2012-03-27 08:49

I had a look for ‘RBS’ in the budget report and couldn’t see anything. I may have missed it, but I doubt it.

However I would expect this transaction at a huge loss to the taxpayer to be itemised with the expected loss. Perhaps it is only recorded after the fact – but this is a ‘Budget’ report.

However getting the royal mail pension debt and selling the public asstests is mentioned. But I did not see this in the news???

From budget: Section 2.2.1
Royal Mail Pension Plan (RMPP) – On 1 April 2012 the Government intends, subject to State aid approval, to transfer the historic liabilities of around £37.5 billion from the RMPP, a private sector pension scheme, to a newly established unfunded public pension scheme, the Royal Mail Statutory Pension Scheme. The liabilities will be treated as contingent in the National Accounts, but will feature in Whole of Government Accounts. An estimated £28 billion of assets will also be transferred to Government. These assets will be disposed of in a measured fashion.

So, we take on 38 Billion of private debt. Where is the 28 billion in assets coming from? And in any case will be sold off.
Marga B
2012-03-27 13:16

It was in the news, Ephemeral, can’t remember where though.

J Wil
2012-03-27 10:34

I remember all the assurances that the money given to RBS would come back to the public purse eventually. Obviously not.

It just demomstrates once again that politicians and governments are not to be trusted. Long term projects, where, in the meantime, governments change colour, means that promises made by one government are unlikely to be kept by a succeeding one.

The whole reason behind this seems to be that the coalition do not want to be bothered spending time on what is effectively a nationalised company, even if there is potentially a huge loss to the public purse.

I cannot get my head around this. Are they selling off the family silver?
Marga B
2012-03-27 13:19

This is exactly what is happening in Spain, which is famous for its olympian incompetence. Either Cameron is not trying very hard or is equally incompetent. Take your pick.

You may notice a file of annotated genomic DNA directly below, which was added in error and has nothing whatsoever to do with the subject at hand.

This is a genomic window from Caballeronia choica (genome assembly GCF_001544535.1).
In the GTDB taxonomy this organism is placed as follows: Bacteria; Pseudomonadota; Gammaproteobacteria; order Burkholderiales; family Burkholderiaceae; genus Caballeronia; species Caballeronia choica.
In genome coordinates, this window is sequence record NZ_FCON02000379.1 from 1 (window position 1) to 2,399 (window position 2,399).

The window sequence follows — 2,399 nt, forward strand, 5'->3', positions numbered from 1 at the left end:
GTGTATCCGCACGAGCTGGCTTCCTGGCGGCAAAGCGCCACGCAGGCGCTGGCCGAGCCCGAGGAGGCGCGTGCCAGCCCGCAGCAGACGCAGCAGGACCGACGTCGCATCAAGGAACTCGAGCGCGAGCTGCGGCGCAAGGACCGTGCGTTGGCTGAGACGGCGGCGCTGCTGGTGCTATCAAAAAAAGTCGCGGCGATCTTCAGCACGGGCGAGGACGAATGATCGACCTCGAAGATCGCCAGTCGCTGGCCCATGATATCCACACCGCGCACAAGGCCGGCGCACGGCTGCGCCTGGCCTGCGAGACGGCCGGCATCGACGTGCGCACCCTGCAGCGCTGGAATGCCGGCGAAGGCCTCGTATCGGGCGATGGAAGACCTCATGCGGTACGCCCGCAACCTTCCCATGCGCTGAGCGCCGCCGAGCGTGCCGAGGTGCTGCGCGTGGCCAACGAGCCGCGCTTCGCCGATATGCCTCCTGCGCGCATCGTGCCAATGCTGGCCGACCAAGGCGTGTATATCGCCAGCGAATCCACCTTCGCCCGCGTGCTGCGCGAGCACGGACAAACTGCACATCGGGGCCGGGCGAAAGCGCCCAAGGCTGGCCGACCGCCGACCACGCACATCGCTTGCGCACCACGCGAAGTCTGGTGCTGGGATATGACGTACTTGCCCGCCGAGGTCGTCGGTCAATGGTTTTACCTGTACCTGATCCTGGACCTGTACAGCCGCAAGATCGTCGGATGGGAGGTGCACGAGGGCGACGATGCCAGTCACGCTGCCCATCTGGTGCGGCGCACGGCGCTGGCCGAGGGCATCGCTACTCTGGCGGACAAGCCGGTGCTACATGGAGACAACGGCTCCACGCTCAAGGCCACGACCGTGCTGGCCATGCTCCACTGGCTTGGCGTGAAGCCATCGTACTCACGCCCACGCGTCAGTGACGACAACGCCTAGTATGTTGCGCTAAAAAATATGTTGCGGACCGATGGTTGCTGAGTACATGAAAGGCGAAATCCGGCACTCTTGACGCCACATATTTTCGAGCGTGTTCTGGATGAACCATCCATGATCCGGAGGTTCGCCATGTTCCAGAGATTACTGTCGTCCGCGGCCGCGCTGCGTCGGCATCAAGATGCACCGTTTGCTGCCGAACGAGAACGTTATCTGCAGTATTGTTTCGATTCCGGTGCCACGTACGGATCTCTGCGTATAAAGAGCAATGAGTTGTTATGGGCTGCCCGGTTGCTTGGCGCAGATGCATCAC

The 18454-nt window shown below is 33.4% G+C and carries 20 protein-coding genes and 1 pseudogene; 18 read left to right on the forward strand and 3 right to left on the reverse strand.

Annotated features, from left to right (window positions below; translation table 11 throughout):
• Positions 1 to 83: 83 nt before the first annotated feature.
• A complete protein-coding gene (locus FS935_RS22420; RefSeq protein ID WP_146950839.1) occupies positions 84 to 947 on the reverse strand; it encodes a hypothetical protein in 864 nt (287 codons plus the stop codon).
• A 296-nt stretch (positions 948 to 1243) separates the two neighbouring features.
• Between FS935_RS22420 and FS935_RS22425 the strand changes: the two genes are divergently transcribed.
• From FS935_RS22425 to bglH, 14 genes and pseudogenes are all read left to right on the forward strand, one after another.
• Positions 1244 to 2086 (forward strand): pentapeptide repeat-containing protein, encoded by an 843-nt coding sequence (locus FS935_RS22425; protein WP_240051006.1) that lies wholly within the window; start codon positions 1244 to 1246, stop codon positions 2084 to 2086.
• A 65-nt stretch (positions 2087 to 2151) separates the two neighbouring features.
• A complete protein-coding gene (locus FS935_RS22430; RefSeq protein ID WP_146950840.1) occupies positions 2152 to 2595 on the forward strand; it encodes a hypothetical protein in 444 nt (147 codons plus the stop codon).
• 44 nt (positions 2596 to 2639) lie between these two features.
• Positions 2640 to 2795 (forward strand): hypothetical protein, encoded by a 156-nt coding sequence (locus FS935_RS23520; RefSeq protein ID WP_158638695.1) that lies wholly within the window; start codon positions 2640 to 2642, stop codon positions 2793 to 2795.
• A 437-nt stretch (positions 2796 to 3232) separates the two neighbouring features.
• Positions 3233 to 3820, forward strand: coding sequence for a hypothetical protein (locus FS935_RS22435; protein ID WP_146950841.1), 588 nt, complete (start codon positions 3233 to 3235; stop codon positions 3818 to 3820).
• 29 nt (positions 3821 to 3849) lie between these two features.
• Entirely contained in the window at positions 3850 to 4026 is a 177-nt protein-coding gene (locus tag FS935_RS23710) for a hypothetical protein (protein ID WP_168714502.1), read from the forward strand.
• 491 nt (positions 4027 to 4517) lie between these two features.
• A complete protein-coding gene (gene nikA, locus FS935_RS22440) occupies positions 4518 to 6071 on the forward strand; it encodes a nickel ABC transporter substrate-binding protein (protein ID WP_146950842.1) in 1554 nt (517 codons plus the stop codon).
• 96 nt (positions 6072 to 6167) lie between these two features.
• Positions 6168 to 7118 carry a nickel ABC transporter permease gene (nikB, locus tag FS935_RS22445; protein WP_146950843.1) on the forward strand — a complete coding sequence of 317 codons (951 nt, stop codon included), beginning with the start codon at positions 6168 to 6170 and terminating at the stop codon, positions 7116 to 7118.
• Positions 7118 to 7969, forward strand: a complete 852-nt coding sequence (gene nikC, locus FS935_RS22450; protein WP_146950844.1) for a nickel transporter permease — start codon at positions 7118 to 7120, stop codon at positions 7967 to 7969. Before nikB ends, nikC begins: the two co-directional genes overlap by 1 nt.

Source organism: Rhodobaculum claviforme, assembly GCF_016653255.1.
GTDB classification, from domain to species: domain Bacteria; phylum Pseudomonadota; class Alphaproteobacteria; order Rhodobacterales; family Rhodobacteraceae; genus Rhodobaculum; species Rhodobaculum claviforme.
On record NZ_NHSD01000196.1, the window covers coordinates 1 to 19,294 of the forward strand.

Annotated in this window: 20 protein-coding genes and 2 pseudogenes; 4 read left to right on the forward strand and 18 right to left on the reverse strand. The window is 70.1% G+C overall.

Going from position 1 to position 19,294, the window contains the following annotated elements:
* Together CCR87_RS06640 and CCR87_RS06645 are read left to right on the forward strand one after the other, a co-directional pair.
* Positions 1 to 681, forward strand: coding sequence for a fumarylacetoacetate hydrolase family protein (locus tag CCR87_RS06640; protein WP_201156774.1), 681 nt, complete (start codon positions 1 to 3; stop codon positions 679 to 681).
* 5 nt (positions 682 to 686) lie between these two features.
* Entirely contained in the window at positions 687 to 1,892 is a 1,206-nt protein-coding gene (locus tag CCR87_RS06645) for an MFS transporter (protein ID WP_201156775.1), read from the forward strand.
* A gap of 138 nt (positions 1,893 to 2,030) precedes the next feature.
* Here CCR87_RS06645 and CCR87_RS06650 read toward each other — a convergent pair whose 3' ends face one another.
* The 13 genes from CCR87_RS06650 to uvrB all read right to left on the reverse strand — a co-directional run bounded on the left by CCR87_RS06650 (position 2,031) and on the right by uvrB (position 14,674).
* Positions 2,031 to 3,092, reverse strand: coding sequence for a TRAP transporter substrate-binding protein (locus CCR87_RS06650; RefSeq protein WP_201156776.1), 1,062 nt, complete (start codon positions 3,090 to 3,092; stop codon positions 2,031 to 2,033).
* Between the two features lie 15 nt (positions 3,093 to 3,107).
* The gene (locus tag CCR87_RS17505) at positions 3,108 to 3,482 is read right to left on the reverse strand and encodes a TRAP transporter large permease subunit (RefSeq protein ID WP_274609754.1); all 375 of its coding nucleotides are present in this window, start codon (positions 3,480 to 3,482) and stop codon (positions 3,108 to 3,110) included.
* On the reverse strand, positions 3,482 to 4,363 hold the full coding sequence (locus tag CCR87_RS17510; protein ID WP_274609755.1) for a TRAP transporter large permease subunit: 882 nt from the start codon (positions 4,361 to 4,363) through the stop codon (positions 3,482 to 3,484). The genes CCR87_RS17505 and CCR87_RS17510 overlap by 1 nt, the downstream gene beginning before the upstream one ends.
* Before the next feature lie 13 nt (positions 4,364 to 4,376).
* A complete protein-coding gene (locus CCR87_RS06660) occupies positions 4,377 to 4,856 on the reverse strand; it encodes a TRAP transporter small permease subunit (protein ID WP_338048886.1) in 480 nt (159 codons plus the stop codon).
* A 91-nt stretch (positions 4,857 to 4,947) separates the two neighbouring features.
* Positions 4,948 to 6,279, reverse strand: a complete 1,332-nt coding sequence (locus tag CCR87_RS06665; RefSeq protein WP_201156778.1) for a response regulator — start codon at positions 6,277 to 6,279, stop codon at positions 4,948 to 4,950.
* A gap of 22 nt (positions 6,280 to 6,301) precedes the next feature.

2012-03-27 19:09


J Wil 2012-03-27 09:34
I remember all the assurances that the money given to RBS would come back to the public purse eventually. Obviously not.

The same promises were made about Northern Rock but they, the UK Government, sold part of that off to Virgin at a loss to the taxpayers


Peter A Bell
2012-03-27 11:51


Taxpayers could lose £1bn for every £1bn paid by the UK Government, according to current share prices.


[Thanks for raising this typo. Editorial team have been alerted to it – NNS Mod Team]

2012-03-27 16:11

Well, Gordon sold off the gold at £350 an ounce. No reason why Dave should be any different. Hard to tell them apart really.
2012-03-27 23:25

I can’t imagine that, considering the current price, Abu Dhabi will pay anything like 50p. Anyway, they will only buy if they can make a profit from it and whatever profit they make will be prfit that should have come to the UK taxpayer. If recent statements from RBS are accurate, and we see an improvement over the next year, giving Abu Dhabi a quick return, it will be interesting then to see if they sell off their stake and take the profit. Won’t Cameron look silly then.

No doubt Cameron will claim that they are making the best of the situation Labour put them in, which is pretty much their excuse for Northern Rock.

Or will the UK government get something from Abu Dhabi in return?